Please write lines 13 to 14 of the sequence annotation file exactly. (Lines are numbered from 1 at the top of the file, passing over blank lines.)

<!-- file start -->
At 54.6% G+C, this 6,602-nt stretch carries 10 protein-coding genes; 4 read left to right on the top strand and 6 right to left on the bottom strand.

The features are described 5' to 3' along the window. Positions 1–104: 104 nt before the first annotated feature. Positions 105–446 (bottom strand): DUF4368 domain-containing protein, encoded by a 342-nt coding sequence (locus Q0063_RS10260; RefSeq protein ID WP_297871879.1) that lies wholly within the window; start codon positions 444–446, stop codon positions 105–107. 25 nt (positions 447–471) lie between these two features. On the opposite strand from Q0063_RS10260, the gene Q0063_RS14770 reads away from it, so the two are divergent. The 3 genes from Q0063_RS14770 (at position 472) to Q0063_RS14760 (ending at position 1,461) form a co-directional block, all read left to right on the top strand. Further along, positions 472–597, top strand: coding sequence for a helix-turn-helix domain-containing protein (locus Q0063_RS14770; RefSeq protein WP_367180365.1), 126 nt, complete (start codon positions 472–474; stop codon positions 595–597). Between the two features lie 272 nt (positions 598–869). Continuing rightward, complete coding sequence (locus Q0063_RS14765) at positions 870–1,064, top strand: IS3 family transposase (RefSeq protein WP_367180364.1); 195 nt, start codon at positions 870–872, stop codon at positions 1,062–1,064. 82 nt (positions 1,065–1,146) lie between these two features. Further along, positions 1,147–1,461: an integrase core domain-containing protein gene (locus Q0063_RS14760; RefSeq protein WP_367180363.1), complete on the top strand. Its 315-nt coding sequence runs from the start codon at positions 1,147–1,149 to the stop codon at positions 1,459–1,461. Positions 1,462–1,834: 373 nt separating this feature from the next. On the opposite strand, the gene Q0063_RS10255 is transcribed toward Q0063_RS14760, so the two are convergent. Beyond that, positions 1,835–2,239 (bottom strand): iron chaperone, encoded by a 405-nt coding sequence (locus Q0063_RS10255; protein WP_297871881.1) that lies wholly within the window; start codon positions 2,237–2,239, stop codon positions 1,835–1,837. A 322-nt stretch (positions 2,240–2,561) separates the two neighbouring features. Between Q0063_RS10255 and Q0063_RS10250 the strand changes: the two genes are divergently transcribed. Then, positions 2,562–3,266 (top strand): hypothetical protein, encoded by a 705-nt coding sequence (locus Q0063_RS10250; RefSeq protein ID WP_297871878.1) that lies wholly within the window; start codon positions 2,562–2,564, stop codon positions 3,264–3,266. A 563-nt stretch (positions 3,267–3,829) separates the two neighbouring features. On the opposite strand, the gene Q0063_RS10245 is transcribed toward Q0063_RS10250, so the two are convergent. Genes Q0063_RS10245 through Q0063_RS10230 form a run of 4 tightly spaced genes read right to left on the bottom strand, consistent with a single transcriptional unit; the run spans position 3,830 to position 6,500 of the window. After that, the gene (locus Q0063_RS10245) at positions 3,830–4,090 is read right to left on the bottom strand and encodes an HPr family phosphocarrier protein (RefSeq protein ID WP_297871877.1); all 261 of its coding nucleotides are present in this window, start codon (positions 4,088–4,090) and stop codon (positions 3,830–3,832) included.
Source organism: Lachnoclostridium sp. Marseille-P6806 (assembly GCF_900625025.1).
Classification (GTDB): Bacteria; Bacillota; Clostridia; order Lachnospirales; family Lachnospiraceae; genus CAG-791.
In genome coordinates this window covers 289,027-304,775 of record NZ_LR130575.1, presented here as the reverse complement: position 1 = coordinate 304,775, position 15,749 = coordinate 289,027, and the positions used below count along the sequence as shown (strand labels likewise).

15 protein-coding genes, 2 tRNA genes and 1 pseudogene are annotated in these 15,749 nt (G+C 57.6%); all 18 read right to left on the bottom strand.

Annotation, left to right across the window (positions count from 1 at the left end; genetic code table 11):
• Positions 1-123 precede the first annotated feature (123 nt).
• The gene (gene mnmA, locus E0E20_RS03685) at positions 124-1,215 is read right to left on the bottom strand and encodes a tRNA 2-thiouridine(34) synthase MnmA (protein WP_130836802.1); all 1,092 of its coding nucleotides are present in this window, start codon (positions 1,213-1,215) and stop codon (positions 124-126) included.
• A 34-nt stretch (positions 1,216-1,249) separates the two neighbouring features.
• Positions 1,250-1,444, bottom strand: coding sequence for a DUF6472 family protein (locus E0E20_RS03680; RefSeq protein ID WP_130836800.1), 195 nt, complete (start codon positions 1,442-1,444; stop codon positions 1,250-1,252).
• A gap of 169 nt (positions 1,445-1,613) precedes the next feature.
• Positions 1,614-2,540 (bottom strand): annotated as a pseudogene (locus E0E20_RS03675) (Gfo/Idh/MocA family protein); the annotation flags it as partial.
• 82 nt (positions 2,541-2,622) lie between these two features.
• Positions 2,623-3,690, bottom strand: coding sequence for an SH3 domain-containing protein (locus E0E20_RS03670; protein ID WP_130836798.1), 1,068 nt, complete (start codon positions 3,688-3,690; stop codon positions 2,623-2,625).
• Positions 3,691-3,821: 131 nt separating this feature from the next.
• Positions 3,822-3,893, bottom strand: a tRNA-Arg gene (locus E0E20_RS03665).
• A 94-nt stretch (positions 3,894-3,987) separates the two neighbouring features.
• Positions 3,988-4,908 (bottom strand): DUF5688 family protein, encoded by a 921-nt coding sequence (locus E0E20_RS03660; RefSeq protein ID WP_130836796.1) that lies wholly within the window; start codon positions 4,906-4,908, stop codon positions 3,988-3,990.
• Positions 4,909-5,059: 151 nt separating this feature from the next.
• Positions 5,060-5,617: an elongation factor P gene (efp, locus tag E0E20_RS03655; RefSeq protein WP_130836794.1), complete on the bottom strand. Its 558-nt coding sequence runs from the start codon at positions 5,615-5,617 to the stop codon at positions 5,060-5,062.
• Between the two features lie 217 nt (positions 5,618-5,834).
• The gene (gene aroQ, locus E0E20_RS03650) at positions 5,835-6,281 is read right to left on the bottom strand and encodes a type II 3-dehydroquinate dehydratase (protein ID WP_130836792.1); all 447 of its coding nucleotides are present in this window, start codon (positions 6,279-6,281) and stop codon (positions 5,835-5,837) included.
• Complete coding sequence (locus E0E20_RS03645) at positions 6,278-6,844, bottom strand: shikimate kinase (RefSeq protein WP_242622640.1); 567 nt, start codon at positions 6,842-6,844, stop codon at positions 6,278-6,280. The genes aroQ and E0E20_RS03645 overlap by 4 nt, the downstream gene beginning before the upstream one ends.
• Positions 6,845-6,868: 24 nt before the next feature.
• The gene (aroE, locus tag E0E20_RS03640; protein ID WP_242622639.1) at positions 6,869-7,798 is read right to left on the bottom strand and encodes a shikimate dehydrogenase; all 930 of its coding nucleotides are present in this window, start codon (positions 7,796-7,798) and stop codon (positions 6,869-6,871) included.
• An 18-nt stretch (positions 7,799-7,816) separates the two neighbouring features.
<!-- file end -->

• Positions 1,614-2,540 (bottom strand): annotated as a pseudogene (locus E0E20_RS03675) (Gfo/Idh/MocA family protein); the annotation flags it as partial.
• 82 nt (positions 2,541-2,622) lie between these two features.